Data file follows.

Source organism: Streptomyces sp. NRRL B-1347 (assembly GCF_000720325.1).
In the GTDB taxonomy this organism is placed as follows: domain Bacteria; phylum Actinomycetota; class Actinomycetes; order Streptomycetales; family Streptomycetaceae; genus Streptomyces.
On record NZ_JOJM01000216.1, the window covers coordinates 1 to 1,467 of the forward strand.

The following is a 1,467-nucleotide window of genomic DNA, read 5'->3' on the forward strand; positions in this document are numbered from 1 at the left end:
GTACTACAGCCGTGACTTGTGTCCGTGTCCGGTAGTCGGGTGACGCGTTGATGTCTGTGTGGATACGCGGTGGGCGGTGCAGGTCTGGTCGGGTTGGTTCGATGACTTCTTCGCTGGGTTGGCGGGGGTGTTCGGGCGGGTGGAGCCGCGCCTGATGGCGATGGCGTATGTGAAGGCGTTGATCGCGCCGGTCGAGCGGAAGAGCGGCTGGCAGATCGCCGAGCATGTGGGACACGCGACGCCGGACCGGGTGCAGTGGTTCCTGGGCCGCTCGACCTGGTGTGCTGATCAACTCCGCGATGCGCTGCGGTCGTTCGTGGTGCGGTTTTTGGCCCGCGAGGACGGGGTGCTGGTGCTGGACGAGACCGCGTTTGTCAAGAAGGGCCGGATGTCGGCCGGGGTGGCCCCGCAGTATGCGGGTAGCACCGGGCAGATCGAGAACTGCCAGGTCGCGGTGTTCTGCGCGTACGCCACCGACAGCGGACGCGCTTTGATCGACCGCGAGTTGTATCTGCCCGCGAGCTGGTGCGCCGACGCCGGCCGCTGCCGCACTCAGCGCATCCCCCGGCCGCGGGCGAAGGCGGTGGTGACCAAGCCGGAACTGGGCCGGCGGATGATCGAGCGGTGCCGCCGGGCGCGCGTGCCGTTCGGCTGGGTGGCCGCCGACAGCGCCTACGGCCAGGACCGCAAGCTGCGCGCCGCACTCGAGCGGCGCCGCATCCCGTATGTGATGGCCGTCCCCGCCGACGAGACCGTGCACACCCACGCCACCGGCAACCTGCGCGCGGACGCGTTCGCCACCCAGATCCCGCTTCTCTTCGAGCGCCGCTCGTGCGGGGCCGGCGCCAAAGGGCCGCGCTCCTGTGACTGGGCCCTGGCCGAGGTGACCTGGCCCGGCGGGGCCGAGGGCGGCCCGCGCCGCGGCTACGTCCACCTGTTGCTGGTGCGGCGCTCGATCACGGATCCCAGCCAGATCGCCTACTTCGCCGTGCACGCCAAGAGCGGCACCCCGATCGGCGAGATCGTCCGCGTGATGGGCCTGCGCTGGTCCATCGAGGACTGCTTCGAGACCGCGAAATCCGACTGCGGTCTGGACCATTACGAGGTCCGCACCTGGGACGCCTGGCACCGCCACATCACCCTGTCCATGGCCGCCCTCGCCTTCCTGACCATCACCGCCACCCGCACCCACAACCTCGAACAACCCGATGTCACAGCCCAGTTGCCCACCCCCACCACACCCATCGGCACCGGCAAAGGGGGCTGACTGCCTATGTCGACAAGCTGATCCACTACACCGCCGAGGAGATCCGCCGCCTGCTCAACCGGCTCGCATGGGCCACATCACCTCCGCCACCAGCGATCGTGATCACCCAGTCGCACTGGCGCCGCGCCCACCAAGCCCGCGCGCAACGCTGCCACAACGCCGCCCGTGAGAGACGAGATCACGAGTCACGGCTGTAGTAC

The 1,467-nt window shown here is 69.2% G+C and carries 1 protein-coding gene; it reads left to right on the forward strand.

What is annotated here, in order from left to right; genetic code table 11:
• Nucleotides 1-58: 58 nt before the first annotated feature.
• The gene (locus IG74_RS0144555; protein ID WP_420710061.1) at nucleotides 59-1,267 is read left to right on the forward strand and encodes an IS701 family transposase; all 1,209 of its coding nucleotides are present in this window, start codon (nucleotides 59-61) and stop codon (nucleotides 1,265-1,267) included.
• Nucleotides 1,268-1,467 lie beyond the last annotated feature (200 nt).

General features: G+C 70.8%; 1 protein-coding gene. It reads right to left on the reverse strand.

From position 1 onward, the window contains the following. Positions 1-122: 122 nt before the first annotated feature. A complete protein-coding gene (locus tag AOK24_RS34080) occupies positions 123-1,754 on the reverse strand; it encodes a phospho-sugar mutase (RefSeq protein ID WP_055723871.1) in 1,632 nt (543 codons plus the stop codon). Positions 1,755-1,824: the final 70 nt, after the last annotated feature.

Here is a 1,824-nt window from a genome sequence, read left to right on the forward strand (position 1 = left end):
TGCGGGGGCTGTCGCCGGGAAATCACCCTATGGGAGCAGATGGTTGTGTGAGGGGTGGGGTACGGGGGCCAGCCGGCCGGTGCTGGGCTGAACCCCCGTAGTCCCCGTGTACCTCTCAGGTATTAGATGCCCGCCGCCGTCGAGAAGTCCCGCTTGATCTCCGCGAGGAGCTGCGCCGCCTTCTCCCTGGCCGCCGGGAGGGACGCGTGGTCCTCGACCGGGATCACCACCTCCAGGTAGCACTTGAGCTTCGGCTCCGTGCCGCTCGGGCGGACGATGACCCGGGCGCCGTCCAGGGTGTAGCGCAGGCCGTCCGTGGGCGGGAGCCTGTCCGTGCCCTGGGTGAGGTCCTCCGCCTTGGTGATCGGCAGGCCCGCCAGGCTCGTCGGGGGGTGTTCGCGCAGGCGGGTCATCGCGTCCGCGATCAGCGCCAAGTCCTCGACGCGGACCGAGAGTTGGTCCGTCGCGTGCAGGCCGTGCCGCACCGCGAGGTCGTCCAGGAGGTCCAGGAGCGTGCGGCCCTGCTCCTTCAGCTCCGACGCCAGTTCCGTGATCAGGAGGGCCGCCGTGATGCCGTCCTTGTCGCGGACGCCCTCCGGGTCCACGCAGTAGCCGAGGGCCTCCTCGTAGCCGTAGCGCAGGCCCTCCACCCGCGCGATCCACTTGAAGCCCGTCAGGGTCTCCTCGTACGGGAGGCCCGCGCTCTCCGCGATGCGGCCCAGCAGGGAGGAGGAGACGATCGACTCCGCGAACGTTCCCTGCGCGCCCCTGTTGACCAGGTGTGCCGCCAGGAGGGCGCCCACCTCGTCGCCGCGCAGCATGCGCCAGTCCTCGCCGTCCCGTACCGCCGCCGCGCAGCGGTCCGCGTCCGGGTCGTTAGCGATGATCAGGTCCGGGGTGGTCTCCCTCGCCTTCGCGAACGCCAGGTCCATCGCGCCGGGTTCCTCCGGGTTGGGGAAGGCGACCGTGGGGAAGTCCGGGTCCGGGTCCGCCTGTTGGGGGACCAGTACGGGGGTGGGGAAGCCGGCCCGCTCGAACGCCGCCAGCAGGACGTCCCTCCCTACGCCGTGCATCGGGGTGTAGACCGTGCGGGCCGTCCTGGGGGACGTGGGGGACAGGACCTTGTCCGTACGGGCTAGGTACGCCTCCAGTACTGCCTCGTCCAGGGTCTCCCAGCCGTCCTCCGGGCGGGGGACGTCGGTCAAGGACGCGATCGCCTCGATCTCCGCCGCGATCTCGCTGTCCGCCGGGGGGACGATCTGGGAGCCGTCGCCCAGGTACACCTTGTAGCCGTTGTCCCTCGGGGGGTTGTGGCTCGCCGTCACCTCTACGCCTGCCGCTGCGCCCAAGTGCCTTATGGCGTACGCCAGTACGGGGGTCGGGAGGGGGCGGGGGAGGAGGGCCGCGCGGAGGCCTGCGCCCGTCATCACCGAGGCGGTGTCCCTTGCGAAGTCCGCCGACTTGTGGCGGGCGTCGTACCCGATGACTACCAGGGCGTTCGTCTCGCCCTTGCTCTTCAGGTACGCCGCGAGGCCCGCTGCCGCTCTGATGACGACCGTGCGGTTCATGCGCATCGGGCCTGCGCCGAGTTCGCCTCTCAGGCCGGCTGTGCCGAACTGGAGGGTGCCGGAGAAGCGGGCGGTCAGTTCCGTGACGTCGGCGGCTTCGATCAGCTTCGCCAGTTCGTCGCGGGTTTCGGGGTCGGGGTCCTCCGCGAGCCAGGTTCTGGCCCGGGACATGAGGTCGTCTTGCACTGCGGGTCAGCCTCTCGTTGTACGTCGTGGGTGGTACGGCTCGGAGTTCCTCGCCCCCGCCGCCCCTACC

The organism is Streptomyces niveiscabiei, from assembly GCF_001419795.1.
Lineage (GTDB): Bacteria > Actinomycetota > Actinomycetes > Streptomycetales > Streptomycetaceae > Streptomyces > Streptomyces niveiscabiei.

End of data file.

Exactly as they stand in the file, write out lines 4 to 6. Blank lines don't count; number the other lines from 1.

The following is a 1,467-nucleotide window of genomic DNA, read 5'->3' on the forward strand; positions in this document are numbered from 1 at the left end:
GTACTACAGCCGTGACTTGTGTCCGTGTCCGGTAGTCGGGTGACGCGTTGATGTCTGTGTGGATACGCGGTGGGCGGTGCAGGTCTGGTCGGGTTGGTTCGATGACTTCTTCGCTGGGTTGGCGGGGGTGTTCGGGCGGGTGGAGCCGCGCCTGATGGCGATGGCGTATGTGAAGGCGTTGATCGCGCCGGTCGAGCGGAAGAGCGGCTGGCAGATCGCCGAGCATGTGGGACACGCGACGCCGGACCGGGTGCAGTGGTTCCTGGGCCGCTCGACCTGGTGTGCTGATCAACTCCGCGATGCGCTGCGGTCGTTCGTGGTGCGGTTTTTGGCCCGCGAGGACGGGGTGCTGGTGCTGGACGAGACCGCGTTTGTCAAGAAGGGCCGGATGTCGGCCGGGGTGGCCCCGCAGTATGCGGGTAGCACCGGGCAGATCGAGAACTGCCAGGTCGCGGTGTTCTGCGCGTACGCCACCGACAGCGGACGCGCTTTGATCGACCGCGAGTTGTATCTGCCCGCGAGCTGGTGCGCCGACGCCGGCCGCTGCCGCACTCAGCGCATCCCCCGGCCGCGGGCGAAGGCGGTGGTGACCAAGCCGGAACTGGGCCGGCGGATGATCGAGCGGTGCCGCCGGGCGCGCGTGCCGTTCGGCTGGGTGGCCGCCGACAGCGCCTACGGCCAGGACCGCAAGCTGCGCGCCGCACTCGAGCGGCGCCGCATCCCGTATGTGATGGCCGTCCCCGCCGACGAGACCGTGCACACCCACGCCACCGGCAACCTGCGCGCGGACGCGTTCGCCACCCAGATCCCGCTTCTCTTCGAGCGCCGCTCGTGCGGGGCCGGCGCCAAAGGGCCGCGCTCCTGTGACTGGGCCCTGGCCGAGGTGACCTGGCCCGGCGGGGCCGAGGGCGGCCCGCGCCGCGGCTACGTCCACCTGTTGCTGGTGCGGCGCTCGATCACGGATCCCAGCCAGATCGCCTACTTCGCCGTGCACGCCAAGAGCGGCACCCCGATCGGCGAGATCGTCCGCGTGATGGGCCTGCGCTGGTCCATCGAGGACTGCTTCGAGACCGCGAAATCCGACTGCGGTCTGGACCATTACGAGGTCCGCACCTGGGACGCCTGGCACCGCCACATCACCCTGTCCATGGCCGCCCTCGCCTTCCTGACCATCACCGCCACCCGCACCCACAACCTCGAACAACCCGATGTCACAGCCCAGTTGCCCACCCCCACCACACCCATCGGCACCGGCAAAGGGGGCTGACTGCCTATGTCGACAAGCTGATCCACTACACCGCCGAGGAGATCCGCCGCCTGCTCAACCGGCTCGCATGGGCCACATCACCTCCGCCACCAGCGATCGTGATCACCCAGTCGCACTGGCGCCGCGCCCACCAAGCCCGCGCGCAACGCTGCCACAACGCCGCCCGTGAGAGACGAGATCACGAGTCACGGCTGTAGTAC

The 1,467-nt window shown here is 69.2% G+C and carries 1 protein-coding gene; it reads left to right on the forward strand.